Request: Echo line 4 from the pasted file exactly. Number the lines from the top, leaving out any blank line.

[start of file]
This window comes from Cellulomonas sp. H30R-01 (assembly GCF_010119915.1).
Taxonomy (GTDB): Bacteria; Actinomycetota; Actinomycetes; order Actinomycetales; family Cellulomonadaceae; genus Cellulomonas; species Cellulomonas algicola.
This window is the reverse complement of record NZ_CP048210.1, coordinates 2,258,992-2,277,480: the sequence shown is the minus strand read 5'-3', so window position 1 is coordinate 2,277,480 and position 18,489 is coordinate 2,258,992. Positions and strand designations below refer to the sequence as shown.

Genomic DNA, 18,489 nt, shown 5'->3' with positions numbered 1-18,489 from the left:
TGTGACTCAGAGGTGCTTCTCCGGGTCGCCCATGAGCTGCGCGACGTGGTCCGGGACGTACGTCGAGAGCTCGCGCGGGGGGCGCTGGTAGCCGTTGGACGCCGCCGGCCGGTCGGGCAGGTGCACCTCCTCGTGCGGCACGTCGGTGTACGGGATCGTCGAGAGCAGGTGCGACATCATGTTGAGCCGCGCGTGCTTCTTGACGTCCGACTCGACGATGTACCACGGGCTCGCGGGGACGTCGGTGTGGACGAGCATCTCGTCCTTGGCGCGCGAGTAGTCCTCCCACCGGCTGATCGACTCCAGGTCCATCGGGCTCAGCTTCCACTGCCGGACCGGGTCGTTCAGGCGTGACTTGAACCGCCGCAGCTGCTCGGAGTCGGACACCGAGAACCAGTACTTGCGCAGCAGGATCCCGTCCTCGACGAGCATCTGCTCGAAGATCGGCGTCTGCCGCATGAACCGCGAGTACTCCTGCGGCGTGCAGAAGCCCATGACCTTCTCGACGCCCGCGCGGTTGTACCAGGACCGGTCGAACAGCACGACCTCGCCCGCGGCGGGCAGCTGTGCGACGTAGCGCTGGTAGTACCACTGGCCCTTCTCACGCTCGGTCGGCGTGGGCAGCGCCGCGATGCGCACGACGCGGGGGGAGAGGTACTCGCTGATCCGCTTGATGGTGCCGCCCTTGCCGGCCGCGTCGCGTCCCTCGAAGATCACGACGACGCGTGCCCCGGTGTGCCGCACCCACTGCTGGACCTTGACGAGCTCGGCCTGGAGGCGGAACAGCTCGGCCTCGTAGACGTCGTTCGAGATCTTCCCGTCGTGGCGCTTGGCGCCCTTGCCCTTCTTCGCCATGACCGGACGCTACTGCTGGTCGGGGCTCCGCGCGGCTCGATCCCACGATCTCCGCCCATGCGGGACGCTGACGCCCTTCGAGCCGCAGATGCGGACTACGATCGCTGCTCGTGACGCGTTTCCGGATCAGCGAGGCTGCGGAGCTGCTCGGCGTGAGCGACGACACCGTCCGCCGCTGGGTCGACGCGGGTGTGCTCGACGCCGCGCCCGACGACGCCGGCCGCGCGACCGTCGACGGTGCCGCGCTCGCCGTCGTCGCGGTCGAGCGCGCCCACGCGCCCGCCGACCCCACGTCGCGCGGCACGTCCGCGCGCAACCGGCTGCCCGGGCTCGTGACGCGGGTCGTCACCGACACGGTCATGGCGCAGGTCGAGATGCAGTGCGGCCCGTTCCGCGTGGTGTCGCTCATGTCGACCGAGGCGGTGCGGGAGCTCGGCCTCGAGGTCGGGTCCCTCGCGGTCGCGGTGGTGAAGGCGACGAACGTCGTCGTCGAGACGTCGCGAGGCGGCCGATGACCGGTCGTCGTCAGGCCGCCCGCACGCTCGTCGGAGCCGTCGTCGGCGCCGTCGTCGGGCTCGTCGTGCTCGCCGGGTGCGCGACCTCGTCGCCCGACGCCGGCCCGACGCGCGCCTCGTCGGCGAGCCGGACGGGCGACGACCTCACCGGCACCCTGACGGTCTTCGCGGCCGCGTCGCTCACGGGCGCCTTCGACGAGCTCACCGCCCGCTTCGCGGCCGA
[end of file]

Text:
Genomic DNA, 18,489 nt, shown 5'->3' with positions numbered 1-18,489 from the left: